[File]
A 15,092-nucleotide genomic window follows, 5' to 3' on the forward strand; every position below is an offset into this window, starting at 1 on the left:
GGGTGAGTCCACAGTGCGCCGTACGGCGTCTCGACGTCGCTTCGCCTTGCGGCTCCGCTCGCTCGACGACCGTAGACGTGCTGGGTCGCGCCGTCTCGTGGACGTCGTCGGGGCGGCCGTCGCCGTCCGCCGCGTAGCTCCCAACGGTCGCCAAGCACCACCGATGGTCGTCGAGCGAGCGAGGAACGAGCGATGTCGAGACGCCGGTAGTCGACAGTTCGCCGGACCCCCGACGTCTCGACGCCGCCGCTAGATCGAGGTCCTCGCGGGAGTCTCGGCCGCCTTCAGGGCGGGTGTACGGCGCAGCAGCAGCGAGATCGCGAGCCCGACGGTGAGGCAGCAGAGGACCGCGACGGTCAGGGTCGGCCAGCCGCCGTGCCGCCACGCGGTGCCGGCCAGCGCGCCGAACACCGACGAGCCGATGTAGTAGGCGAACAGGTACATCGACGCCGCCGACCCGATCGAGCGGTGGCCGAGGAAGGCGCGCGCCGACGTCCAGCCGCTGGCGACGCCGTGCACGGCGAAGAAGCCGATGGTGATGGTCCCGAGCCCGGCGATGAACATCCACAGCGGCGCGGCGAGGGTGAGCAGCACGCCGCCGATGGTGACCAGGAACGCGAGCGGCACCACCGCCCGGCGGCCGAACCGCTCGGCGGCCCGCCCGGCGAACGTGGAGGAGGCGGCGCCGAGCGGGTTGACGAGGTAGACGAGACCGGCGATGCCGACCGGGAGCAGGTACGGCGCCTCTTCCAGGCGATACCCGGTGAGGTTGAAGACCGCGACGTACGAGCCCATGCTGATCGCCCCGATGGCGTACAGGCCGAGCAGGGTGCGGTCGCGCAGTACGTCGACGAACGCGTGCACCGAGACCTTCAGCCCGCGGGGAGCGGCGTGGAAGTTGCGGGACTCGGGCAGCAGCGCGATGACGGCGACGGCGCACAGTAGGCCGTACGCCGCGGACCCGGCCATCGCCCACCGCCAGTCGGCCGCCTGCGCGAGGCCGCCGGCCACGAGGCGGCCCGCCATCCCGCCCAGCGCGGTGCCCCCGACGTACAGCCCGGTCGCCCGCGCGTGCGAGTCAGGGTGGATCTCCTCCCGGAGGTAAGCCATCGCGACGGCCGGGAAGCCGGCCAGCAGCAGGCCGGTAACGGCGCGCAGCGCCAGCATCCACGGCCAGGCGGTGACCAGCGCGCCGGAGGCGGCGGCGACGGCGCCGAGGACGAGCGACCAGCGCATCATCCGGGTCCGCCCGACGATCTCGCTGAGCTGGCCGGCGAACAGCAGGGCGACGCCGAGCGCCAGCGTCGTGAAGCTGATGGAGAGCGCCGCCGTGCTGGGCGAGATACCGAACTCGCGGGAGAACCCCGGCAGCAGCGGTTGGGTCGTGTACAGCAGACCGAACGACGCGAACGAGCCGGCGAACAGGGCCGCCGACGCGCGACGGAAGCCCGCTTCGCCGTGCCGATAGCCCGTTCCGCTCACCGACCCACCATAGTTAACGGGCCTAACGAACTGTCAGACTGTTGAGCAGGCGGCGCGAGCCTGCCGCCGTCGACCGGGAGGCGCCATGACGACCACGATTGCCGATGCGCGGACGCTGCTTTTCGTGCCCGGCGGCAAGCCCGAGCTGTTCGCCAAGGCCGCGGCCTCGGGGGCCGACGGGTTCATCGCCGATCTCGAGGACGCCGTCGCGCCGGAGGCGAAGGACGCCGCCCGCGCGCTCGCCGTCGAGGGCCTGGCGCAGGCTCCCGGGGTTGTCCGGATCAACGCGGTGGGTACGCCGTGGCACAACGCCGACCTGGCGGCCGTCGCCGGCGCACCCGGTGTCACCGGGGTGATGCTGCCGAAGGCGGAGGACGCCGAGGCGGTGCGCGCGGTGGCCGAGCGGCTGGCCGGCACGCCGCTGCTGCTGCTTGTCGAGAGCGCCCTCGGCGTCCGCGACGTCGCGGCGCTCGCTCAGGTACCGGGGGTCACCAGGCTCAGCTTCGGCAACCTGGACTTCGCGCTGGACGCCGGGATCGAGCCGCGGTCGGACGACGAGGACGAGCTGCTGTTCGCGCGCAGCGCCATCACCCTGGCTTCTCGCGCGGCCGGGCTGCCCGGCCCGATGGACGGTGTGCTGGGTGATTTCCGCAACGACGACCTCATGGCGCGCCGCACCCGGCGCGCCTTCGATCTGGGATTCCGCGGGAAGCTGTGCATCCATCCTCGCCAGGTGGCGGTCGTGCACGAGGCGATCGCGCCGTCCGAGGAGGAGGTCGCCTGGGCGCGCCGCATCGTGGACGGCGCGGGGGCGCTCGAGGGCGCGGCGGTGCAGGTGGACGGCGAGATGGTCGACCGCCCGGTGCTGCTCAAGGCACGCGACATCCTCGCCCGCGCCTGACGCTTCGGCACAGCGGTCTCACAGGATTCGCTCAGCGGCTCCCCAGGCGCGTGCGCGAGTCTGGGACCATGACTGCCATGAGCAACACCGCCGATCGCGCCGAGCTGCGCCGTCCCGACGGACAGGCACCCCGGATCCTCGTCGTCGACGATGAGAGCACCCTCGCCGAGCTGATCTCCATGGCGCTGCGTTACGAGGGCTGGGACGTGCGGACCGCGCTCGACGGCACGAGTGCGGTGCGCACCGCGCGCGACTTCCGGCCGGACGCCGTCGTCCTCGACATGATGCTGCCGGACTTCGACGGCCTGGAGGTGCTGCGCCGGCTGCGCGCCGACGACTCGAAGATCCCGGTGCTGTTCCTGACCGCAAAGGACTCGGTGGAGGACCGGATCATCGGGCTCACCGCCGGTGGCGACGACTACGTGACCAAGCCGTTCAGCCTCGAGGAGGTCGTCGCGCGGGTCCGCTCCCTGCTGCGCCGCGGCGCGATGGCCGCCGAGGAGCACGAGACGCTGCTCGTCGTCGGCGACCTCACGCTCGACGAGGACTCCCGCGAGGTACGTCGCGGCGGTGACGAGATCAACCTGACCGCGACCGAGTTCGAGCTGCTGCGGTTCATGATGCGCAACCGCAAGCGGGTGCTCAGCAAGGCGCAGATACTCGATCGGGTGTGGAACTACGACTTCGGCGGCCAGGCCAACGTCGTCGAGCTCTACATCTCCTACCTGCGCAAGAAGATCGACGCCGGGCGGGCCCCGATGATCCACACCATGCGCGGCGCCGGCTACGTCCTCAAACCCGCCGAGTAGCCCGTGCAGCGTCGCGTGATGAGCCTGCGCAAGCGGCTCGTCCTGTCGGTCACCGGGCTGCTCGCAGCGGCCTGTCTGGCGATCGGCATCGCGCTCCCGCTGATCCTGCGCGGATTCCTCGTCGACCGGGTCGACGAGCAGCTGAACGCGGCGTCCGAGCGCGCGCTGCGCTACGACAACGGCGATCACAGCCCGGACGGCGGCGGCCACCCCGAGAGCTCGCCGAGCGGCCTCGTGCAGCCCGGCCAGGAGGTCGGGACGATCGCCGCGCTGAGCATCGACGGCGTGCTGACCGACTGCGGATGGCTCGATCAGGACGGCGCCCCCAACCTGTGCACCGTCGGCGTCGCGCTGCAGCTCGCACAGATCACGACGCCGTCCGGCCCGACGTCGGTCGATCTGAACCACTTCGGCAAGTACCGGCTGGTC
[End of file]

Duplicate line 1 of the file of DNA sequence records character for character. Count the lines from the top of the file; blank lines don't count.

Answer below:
A 15,092-nucleotide genomic window follows, 5' to 3' on the forward strand; every position below is an offset into this window, starting at 1 on the left: